On April 26, 2012, about 0805 mountain daylight time, a Beech A36 airplane, N4830M, conducted a forced landing, following a loss of engine power, near Albuquerque, New Mexico. The private pilot and the passenger were not injured and the airplane sustained substantial damage. The airplane was registered to and operated by Gordon Enterprises, Albuquerque, New Mexico, under the provisions of 14 Code of Federal Regulations Part 91 as a personal flight. Visual meteorological conditions prevailed for the flight, which operated without a flight plan. The local flight was originating from the Double Eagle II Airport (KAEG), Albuquerque, New Mexico, at the time of the accident. Use your browsers 'back' function to return to synopsisReturn to Query Page
According statements provided by the pilot, the accident flight was the airplane’s first flight in several months. The pilot reported that on initial climb, the airplane's acceleration and climb stopped. The engine lost partial power. Unable to maintain flight, the pilot initially attempted to return to the airport, but was unable to make the airport, so he elected to conduct a forced landing approach to a field.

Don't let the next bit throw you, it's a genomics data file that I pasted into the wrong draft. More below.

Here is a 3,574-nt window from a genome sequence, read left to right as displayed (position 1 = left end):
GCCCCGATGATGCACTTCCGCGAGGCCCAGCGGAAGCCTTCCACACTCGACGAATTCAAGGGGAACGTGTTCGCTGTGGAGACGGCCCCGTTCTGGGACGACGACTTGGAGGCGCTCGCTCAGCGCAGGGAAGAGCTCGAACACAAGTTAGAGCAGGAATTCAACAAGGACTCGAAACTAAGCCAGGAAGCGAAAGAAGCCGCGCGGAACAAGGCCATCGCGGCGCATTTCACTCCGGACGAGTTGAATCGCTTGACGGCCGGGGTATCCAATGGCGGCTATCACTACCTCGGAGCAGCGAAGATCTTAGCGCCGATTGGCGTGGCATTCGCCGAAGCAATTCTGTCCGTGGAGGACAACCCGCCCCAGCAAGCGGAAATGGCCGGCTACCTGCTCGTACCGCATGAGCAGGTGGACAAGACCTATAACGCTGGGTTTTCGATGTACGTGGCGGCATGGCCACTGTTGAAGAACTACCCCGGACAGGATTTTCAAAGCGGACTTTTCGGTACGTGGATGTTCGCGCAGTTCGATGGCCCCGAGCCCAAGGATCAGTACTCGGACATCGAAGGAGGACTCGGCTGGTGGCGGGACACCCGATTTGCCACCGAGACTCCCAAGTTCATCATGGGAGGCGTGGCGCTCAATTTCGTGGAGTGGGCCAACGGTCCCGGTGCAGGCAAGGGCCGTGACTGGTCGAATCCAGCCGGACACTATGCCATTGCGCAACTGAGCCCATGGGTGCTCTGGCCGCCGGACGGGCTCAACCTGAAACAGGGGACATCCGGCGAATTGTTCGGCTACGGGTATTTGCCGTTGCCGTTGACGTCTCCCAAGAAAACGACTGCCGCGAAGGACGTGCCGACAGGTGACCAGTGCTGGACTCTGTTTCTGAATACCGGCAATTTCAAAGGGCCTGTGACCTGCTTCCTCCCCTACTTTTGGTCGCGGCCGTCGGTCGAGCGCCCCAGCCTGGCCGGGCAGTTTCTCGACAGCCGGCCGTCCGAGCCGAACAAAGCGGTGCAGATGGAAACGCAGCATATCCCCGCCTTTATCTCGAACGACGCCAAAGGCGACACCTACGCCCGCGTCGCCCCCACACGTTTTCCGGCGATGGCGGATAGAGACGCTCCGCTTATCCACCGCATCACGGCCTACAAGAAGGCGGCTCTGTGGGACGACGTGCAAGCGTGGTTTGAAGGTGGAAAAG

An examination of the engine conducted by inspectors from the Federal Aviation Administration revealed that the number one cylinder intake valve was partially stuck. No other defects were noted with the engine. No deficiencies were noted with the airframe. A bench test conducted on the airplane’s propeller governor did not detect any defects. A photo of the airplane’s propeller, provided by the FAA, show curling of all three of the propeller blades as well as leading edge polishing on at least two blades.